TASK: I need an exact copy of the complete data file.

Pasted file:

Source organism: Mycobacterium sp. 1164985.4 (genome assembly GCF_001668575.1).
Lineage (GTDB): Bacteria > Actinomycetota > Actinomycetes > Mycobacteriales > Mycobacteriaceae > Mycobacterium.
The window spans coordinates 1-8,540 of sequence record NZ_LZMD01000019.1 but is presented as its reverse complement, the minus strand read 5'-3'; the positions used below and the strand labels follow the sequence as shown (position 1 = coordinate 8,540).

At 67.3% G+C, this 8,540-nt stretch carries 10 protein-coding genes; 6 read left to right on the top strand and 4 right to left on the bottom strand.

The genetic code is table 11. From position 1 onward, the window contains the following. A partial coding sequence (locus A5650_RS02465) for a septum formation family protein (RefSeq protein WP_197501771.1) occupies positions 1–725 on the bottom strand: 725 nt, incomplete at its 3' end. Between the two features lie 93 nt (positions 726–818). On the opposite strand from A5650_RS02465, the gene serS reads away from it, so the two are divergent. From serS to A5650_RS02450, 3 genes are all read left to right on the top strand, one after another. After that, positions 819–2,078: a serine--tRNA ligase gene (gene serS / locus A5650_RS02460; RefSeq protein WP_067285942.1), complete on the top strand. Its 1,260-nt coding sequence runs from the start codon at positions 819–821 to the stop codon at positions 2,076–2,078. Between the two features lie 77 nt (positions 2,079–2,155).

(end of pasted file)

Source organism: Mycobacterium sp. 1164985.4 (genome assembly GCF_001668575.1).
Lineage (GTDB): Bacteria > Actinomycetota > Actinomycetes > Mycobacteriales > Mycobacteriaceae > Mycobacterium.
The window spans coordinates 1-8,540 of sequence record NZ_LZMD01000019.1 but is presented as its reverse complement, the minus strand read 5'-3'; the positions used below and the strand labels follow the sequence as shown (position 1 = coordinate 8,540).

At 67.3% G+C, this 8,540-nt stretch carries 10 protein-coding genes; 6 read left to right on the top strand and 4 right to left on the bottom strand.

The genetic code is table 11. From position 1 onward, the window contains the following. A partial coding sequence (locus A5650_RS02465) for a septum formation family protein (RefSeq protein WP_197501771.1) occupies positions 1–725 on the bottom strand: 725 nt, incomplete at its 3' end. Between the two features lie 93 nt (positions 726–818). On the opposite strand from A5650_RS02465, the gene serS reads away from it, so the two are divergent. From serS to A5650_RS02450, 3 genes are all read left to right on the top strand, one after another. After that, positions 819–2,078: a serine--tRNA ligase gene (gene serS / locus A5650_RS02460; RefSeq protein WP_067285942.1), complete on the top strand. Its 1,260-nt coding sequence runs from the start codon at positions 819–821 to the stop codon at positions 2,076–2,078. Between the two features lie 77 nt (positions 2,079–2,155).